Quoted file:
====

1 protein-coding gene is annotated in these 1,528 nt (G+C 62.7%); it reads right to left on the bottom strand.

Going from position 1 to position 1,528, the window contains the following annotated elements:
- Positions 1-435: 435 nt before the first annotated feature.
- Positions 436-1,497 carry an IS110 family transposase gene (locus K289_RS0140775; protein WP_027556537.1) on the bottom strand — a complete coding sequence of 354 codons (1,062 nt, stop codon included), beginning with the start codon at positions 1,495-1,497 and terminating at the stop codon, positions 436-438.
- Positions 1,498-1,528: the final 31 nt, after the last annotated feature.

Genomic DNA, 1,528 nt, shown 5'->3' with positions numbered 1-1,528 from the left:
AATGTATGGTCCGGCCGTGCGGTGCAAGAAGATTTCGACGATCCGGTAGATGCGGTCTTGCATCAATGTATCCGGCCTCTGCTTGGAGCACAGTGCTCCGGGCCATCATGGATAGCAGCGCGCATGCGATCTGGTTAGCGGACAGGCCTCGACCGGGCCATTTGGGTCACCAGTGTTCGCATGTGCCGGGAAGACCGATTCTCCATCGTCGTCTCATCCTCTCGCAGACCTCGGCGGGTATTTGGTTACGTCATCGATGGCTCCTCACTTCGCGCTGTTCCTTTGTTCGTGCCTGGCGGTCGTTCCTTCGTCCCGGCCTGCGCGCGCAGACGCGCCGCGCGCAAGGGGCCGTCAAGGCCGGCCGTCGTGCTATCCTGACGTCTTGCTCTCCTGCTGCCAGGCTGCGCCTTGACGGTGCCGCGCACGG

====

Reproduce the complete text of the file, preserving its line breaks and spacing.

1 protein-coding gene is annotated in these 1,528 nt (G+C 62.7%); it reads right to left on the bottom strand.

Going from position 1 to position 1,528, the window contains the following annotated elements:
- Positions 1-435: 435 nt before the first annotated feature.
- Positions 436-1,497 carry an IS110 family transposase gene (locus K289_RS0140775; protein WP_027556537.1) on the bottom strand — a complete coding sequence of 354 codons (1,062 nt, stop codon included), beginning with the start codon at positions 1,495-1,497 and terminating at the stop codon, positions 436-438.
- Positions 1,498-1,528: the final 31 nt, after the last annotated feature.

Genomic DNA, 1,528 nt, shown 5'->3' with positions numbered 1-1,528 from the left:
AATGTATGGTCCGGCCGTGCGGTGCAAGAAGATTTCGACGATCCGGTAGATGCGGTCTTGCATCAATGTATCCGGCCTCTGCTTGGAGCACAGTGCTCCGGGCCATCATGGATAGCAGCGCGCATGCGATCTGGTTAGCGGACAGGCCTCGACCGGGCCATTTGGGTCACCAGTGTTCGCATGTGCCGGGAAGACCGATTCTCCATCGTCGTCTCATCCTCTCGCAGACCTCGGCGGGTATTTGGTTACGTCATCGATGGCTCCTCACTTCGCGCTGTTCCTTTGTTCGTGCCTGGCGGTCGTTCCTTCGTCCCGGCCTGCGCGCGCAGACGCGCCGCGCGCAAGGGGCCGTCAAGGCCGGCCGTCGTGCTATCCTGACGTCTTGCTCTCCTGCTGCCAGGCTGCGCCTTGACGGTGCCGCGCACGG